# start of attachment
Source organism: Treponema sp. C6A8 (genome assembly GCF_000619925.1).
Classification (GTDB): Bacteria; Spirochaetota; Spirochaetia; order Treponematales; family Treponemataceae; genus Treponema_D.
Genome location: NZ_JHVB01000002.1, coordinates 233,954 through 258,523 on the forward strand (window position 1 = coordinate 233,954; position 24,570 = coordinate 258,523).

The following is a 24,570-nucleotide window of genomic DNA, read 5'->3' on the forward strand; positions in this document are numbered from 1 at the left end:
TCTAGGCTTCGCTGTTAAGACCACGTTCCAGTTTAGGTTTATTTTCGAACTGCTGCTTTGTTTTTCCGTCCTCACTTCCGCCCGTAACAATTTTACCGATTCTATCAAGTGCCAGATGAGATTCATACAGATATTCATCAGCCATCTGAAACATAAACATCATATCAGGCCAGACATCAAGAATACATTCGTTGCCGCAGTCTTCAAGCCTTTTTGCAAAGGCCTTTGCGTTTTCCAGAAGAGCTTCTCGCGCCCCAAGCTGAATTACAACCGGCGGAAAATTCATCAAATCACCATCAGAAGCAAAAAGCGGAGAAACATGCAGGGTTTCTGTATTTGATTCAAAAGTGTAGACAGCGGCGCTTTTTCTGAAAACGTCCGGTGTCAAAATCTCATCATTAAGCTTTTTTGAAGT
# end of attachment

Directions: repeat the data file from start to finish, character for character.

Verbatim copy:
Source organism: Treponema sp. C6A8 (genome assembly GCF_000619925.1).
Classification (GTDB): Bacteria; Spirochaetota; Spirochaetia; order Treponematales; family Treponemataceae; genus Treponema_D.
Genome location: NZ_JHVB01000002.1, coordinates 233,954 through 258,523 on the forward strand (window position 1 = coordinate 233,954; position 24,570 = coordinate 258,523).

The following is a 24,570-nucleotide window of genomic DNA, read 5'->3' on the forward strand; positions in this document are numbered from 1 at the left end:
TCTAGGCTTCGCTGTTAAGACCACGTTCCAGTTTAGGTTTATTTTCGAACTGCTGCTTTGTTTTTCCGTCCTCACTTCCGCCCGTAACAATTTTACCGATTCTATCAAGTGCCAGATGAGATTCATACAGATATTCATCAGCCATCTGAAACATAAACATCATATCAGGCCAGACATCAAGAATACATTCGTTGCCGCAGTCTTCAAGCCTTTTTGCAAAGGCCTTTGCGTTTTCCAGAAGAGCTTCTCGCGCCCCAAGCTGAATTACAACCGGCGGAAAATTCATCAAATCACCATCAGAAGCAAAAAGCGGAGAAACATGCAGGGTTTCTGTATTTGATTCAAAAGTGTAGACAGCGGCGCTTTTTCTGAAAACGTCCGGTGTCAAAATCTCATCATTAAGCTTTTTTGAAGT